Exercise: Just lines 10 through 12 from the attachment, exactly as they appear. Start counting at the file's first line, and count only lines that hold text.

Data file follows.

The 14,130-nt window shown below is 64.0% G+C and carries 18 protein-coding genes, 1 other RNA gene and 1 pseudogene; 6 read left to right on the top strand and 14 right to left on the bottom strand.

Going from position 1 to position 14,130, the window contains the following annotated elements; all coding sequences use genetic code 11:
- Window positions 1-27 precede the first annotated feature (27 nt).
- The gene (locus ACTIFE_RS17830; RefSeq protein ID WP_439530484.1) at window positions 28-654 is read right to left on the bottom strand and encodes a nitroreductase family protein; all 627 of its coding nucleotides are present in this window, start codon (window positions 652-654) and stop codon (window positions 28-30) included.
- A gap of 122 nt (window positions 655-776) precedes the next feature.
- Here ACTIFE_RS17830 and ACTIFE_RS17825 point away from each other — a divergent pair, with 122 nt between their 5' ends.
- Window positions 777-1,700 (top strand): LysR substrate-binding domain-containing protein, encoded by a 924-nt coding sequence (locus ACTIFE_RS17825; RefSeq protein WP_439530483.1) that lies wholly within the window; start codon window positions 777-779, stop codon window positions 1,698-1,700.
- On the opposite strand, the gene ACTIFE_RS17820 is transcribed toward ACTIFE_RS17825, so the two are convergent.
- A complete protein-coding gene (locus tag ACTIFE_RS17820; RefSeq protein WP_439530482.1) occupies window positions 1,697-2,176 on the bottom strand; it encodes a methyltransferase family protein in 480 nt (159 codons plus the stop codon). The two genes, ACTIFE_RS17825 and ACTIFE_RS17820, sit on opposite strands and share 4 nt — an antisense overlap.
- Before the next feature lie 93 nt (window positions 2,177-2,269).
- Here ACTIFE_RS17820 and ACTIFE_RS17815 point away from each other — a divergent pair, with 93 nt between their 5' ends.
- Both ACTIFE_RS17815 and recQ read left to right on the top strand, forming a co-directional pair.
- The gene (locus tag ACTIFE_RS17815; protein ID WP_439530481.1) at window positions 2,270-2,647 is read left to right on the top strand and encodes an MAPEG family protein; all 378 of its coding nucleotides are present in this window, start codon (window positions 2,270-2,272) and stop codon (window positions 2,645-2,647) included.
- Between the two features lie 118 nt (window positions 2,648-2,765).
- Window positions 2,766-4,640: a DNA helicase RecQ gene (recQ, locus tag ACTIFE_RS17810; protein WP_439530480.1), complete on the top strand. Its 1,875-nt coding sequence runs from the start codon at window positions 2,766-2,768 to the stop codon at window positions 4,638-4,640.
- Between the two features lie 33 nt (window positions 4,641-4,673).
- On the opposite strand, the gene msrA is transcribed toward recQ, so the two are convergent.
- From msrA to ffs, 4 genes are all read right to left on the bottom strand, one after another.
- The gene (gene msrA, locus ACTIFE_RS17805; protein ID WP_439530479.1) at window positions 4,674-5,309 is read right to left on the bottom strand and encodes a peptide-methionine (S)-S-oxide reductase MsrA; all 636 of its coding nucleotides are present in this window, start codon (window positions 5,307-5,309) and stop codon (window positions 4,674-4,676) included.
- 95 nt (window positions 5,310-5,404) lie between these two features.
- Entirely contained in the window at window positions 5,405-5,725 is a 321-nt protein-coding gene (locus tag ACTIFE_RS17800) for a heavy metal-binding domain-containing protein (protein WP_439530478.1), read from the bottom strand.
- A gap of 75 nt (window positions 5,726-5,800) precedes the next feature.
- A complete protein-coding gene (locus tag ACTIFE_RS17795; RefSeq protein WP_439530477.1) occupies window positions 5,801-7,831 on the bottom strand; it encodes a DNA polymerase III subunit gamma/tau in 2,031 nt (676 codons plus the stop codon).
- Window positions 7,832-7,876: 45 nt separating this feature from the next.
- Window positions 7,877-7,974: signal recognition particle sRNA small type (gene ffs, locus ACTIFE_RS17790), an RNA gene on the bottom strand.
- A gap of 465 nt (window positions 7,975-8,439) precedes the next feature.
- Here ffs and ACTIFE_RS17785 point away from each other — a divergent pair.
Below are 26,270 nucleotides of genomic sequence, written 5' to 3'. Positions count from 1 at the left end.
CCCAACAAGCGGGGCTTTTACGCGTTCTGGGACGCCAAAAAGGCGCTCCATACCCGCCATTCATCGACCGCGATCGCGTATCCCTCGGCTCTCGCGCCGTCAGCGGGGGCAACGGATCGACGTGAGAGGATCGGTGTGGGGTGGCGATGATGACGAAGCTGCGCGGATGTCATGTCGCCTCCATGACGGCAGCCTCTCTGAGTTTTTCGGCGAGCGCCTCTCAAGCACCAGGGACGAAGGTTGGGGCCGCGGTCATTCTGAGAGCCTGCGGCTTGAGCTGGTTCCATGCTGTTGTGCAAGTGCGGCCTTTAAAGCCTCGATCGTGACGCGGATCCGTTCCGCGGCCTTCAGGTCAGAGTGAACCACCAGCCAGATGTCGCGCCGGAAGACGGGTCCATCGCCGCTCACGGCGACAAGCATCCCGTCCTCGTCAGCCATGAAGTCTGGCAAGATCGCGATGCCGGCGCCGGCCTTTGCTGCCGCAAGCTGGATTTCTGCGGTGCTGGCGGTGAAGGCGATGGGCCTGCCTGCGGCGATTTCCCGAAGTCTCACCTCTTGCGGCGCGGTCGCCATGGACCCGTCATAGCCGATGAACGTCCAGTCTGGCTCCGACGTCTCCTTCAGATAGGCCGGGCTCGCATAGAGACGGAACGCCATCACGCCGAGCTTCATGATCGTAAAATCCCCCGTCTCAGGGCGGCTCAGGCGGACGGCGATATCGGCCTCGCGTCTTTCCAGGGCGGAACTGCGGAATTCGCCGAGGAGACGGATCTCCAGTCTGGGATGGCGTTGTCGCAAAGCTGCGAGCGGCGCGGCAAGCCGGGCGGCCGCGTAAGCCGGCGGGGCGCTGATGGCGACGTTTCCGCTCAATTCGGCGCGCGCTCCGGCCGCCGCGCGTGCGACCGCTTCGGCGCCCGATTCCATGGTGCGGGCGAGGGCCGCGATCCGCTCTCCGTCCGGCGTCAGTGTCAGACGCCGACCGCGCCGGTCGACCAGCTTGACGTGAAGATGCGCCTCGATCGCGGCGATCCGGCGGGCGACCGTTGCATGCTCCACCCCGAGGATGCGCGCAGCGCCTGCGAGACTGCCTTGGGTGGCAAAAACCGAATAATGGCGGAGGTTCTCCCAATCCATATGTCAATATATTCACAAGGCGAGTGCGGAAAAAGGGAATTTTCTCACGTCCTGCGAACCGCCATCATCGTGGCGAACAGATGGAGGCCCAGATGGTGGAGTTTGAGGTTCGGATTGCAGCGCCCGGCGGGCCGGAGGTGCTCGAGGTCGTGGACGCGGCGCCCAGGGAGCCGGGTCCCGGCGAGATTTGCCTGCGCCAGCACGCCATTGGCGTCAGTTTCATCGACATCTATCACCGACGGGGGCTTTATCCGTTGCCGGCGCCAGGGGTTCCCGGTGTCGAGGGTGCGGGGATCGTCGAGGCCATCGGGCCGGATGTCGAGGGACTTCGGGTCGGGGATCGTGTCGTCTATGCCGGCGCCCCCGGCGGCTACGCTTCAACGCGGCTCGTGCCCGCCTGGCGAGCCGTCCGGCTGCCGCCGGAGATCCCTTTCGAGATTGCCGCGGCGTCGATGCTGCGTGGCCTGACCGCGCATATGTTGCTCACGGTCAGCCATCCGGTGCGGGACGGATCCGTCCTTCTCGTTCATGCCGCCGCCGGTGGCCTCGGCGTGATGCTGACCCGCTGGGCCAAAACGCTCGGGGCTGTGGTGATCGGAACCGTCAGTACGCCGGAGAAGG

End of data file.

- Before the next feature lie 93 nt (window positions 2,177-2,269).
- Here ACTIFE_RS17820 and ACTIFE_RS17815 point away from each other — a divergent pair, with 93 nt between their 5' ends.
- Both ACTIFE_RS17815 and recQ read left to right on the top strand, forming a co-directional pair.